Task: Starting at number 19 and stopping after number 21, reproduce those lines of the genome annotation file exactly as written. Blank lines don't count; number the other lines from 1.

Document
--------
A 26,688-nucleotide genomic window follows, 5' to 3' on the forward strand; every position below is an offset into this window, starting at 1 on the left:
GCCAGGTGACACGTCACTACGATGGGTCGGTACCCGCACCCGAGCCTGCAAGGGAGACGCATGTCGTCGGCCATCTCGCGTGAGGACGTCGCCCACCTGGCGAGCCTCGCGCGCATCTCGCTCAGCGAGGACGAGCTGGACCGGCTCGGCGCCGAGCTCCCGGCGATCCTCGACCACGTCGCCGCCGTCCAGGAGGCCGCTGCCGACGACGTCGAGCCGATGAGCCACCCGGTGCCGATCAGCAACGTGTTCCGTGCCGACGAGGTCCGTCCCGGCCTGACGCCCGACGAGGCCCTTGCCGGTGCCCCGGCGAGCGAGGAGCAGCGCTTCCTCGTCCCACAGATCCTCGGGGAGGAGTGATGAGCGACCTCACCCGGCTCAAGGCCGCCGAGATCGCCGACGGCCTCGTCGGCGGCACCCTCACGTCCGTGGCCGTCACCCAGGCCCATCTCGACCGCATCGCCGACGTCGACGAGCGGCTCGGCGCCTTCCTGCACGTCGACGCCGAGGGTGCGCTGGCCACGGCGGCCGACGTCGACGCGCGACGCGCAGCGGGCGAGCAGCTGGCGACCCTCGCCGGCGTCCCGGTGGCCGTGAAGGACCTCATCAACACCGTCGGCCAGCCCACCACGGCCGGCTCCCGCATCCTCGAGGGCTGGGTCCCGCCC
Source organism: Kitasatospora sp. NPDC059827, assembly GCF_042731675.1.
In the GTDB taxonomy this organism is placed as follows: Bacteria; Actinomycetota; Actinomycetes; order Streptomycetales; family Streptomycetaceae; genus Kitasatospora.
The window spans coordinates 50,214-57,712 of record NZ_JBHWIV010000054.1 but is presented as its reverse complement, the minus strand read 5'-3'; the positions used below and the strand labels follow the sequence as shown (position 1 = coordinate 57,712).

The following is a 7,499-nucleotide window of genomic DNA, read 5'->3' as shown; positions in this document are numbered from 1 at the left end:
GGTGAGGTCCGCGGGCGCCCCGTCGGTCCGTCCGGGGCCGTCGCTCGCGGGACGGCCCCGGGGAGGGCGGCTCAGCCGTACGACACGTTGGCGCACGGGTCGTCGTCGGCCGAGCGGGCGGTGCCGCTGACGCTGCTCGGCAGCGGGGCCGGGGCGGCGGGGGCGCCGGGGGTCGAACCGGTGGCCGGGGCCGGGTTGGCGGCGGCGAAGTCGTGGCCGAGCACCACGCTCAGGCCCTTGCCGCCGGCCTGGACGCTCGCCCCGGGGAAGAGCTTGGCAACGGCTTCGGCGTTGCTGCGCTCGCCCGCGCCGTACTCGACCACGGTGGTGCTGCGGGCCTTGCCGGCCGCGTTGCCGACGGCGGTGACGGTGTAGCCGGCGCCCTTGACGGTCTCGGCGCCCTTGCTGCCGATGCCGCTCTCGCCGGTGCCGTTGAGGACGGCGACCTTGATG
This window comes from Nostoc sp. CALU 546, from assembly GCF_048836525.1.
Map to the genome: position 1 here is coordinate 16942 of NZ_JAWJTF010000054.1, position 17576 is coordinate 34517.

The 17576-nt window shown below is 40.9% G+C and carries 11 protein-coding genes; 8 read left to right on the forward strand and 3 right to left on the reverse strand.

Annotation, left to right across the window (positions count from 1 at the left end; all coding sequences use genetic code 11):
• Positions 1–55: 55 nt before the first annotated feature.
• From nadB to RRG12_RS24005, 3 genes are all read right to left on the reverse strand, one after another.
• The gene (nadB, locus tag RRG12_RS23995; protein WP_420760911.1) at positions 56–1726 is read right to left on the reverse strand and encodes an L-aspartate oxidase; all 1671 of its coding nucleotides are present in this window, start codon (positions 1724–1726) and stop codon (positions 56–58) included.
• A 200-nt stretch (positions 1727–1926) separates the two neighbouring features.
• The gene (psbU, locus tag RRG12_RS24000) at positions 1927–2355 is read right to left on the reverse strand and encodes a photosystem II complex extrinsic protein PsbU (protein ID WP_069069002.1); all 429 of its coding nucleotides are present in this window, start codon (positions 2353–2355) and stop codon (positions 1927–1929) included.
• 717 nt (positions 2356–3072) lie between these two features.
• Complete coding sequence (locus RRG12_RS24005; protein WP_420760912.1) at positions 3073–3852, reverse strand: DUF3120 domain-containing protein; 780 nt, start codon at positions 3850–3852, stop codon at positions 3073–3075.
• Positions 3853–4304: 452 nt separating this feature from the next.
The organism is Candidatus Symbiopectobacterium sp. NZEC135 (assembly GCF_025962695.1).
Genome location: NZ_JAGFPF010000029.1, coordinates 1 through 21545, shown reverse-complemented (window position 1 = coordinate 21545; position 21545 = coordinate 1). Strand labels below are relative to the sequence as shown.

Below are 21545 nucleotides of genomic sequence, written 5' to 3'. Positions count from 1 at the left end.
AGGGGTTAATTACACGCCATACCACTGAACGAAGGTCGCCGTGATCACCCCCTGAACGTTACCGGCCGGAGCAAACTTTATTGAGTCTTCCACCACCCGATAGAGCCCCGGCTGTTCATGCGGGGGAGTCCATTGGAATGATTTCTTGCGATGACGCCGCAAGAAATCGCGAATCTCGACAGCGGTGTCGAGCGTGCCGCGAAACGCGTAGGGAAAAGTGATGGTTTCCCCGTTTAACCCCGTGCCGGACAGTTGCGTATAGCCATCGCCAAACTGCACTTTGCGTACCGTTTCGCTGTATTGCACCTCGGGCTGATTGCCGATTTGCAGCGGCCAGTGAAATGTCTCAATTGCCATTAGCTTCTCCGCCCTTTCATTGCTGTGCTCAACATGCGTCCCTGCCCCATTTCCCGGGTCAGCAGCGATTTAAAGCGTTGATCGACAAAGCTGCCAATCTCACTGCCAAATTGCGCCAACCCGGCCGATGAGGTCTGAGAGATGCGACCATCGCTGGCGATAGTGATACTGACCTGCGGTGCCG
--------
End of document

• Positions 3853–4304: 452 nt separating this feature from the next.
The organism is Candidatus Symbiopectobacterium sp. NZEC135 (assembly GCF_025962695.1).
Genome location: NZ_JAGFPF010000029.1, coordinates 1 through 21545, shown reverse-complemented (window position 1 = coordinate 21545; position 21545 = coordinate 1). Strand labels below are relative to the sequence as shown.